TEXAS (CBSDFW.COM) - Doctors across Texas say they expect to soon see some type of regulations or restrictions on those trendy hoverboards, because they have a lot of riders lining up in emergency rooms.
Dr. Korsh Jafarnia, an orthopedic surgeon at Houston's Memorial Hermann-Texas Medical Center, says the problem is too many people riding the self-balancing scooters don't know what they're doing. "A casual layperson doesn't know anything about it, but their brother, sister, son or daughter got the gift and ya know they get on there and think that they can do what their brother, sister, son or daughter does…. [people] who've been riding these things."
Dr. Jafarnia says hoverboards, which are actually battery-powered skateboards, are keeping him and other physicians very busy.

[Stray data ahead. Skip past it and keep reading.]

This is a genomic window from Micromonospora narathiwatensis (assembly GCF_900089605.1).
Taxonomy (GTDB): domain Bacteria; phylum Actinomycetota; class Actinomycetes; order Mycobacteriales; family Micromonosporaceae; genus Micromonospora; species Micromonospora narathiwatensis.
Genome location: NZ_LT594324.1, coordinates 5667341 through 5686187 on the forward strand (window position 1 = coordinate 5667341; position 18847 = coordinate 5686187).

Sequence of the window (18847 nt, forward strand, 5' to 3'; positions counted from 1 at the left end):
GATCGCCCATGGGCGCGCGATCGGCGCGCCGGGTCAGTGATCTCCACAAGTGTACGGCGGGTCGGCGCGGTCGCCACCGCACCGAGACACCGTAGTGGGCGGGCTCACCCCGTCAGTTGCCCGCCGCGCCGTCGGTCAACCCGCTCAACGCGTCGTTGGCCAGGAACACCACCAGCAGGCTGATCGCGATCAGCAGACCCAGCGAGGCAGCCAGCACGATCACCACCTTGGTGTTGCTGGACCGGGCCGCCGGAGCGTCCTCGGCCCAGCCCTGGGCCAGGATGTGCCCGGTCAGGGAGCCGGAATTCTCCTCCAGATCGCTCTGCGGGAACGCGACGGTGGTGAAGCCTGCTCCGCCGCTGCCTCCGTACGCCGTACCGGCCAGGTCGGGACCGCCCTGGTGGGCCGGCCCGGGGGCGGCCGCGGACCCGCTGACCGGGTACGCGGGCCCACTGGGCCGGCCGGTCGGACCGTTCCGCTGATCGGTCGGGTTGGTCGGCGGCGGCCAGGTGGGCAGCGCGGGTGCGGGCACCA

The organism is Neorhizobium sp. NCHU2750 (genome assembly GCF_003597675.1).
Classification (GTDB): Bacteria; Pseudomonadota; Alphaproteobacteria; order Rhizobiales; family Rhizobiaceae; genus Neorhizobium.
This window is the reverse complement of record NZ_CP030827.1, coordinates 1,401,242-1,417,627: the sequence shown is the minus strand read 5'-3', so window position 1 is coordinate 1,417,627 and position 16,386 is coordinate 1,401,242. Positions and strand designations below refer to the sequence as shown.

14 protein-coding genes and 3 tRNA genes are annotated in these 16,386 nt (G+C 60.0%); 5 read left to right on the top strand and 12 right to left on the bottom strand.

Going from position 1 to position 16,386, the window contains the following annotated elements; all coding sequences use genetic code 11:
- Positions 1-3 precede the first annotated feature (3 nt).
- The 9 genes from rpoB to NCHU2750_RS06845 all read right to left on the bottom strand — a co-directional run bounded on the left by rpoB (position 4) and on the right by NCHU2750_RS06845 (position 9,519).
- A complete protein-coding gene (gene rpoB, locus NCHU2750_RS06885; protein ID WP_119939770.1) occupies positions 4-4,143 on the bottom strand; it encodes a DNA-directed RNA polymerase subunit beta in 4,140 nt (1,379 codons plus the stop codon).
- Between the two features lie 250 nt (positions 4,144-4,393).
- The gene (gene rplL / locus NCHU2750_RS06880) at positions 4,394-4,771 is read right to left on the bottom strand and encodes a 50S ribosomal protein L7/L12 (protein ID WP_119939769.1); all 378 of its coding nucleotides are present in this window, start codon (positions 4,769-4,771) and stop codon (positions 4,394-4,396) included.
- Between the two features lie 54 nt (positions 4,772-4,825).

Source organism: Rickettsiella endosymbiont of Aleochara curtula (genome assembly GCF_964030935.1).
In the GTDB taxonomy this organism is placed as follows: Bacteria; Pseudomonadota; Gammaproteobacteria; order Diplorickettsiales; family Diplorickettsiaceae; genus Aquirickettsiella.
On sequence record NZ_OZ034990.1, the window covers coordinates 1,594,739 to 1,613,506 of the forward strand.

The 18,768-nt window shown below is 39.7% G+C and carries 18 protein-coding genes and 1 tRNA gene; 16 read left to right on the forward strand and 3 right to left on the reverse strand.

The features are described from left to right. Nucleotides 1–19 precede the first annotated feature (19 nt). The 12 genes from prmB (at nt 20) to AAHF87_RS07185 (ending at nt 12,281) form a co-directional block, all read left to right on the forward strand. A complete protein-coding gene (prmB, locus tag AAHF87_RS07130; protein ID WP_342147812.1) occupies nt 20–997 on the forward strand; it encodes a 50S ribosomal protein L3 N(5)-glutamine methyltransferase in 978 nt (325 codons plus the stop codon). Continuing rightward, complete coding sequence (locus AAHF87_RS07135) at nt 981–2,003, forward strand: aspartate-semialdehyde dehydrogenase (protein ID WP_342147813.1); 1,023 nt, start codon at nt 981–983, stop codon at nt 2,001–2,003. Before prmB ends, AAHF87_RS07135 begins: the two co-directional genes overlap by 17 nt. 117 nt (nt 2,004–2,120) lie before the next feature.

"I've seen some patients who have had wrist fractures and concussions at the same time. And you also get a lot of contusions and abrasions, especially around the knees and elbows when they fall."
Dr. Jafarnia says purchasers and riders need to be clear that hoverboards are new technology and people, especially older people, might overestimate their capacity to control the boards.
Another problem is the lithium ion batteries in the boards have been known to catch fire. A hoverboard is blamed for a fire at a San Antonio River Walk hotel last week and at a Houston-area shopping mall last month.
Dozens of colleges and universities across the country, none in Texas so far, along with the three largest U.S. airlines have banned or restricted hoverboard use, because of potential fire dangers.
"There are a lot of injuries and potential accidents that can happen with these things, as they have been untested basically in the market," Jafarnia said.
Health experts recommend anyone operating a hoverboard wear the same type of safety gear as you would when on a regular skateboard or scooter.
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